Harriet S.MeyerMD, Contributing EditorDavid H.MorseMS, Journal Review EditorRobertHoganMD, adviser for new media
by Charles A. Owen, Jr, edited by William L. Nichols and E. J. Walter Bowie, 355 pp, with illus, soft cover, $49.95, ISBN 1-893005-90-9, Rochester, Minn, Mayo Foundation for Medical Education and Research, 2001.
The rapidly developing science of hemostasis has often left the average physician somewhat confused, if not mystified, by the coagulation cascade, clotting proteins designated by Roman numerals, and the complexities of the plasminogen-plasmin system. Thus, to convey developments from the days of Hippocrates and Galen to the present, one would need more than a litany of historical names. In A History of Blood Coagulation, the late Charles A. Owen, Jr, MD, PhD, has provided a concise description of the hemostatic mechanism to accompany the historical anecdotes. Thus, the reader who is not a "clotter" will have a greater appreciation of the evolution of our understanding of hemostasis.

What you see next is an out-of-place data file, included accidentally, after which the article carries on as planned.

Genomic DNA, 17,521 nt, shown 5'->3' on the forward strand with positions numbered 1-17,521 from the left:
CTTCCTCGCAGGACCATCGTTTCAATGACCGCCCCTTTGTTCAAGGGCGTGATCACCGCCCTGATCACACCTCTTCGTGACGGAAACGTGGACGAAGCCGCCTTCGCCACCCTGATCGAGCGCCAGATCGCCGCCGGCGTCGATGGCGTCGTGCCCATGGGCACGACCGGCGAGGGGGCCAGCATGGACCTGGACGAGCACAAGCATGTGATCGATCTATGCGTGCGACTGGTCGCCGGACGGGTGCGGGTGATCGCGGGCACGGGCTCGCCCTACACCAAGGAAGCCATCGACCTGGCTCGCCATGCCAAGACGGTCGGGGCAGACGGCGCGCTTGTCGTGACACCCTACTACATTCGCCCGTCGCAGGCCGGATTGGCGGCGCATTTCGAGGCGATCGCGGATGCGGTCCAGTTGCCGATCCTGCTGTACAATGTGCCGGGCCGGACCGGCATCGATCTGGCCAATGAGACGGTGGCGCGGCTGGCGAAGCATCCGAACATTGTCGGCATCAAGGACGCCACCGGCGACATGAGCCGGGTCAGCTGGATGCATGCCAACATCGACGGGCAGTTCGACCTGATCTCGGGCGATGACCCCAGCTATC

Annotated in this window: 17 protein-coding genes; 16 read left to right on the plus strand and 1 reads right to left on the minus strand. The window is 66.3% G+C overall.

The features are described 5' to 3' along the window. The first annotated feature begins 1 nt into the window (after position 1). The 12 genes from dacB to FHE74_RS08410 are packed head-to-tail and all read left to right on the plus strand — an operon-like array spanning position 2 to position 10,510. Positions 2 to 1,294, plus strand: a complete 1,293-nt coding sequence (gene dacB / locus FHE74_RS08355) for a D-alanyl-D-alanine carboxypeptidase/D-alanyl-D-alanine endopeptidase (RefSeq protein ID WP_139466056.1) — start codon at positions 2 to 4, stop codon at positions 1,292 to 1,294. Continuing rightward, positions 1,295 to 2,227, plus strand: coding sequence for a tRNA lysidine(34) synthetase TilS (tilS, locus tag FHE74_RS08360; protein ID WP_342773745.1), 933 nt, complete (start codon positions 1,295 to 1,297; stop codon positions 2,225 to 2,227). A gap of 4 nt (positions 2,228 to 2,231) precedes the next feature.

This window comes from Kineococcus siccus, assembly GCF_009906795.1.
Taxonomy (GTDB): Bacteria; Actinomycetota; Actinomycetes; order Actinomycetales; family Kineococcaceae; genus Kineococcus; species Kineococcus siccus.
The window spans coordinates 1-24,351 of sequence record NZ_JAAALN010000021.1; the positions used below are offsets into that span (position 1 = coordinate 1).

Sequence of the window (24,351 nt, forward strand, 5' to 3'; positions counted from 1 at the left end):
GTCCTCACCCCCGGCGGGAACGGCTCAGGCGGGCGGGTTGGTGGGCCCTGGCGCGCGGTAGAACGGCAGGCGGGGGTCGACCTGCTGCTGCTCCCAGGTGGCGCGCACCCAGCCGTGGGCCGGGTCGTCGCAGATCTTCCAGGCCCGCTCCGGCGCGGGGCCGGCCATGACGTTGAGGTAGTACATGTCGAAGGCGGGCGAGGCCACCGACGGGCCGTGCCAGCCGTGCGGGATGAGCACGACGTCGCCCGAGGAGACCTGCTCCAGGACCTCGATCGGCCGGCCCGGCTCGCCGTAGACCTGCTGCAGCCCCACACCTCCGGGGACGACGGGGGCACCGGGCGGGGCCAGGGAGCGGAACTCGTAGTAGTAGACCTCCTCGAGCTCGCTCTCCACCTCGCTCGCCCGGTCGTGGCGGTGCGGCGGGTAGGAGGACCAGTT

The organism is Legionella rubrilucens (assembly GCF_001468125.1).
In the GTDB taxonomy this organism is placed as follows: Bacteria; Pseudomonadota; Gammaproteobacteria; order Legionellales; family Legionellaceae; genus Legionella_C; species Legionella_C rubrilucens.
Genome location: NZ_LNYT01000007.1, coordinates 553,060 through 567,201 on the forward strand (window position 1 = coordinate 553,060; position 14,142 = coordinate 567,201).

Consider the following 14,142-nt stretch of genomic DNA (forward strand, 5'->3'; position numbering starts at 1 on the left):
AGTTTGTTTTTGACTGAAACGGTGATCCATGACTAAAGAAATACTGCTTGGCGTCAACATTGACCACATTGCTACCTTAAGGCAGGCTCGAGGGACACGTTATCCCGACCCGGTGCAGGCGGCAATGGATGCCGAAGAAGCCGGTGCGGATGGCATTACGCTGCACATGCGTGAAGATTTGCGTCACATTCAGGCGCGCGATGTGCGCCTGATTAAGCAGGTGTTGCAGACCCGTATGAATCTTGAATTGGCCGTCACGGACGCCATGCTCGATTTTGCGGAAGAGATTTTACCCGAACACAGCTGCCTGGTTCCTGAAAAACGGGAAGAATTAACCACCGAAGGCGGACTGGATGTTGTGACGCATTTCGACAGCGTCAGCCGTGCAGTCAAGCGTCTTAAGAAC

CoagulationA History of Blood Coagulation. JAMA. 2002;287(8):1051-1052. doi:10.1001/jama.287.8.1051-JBK0227-3-1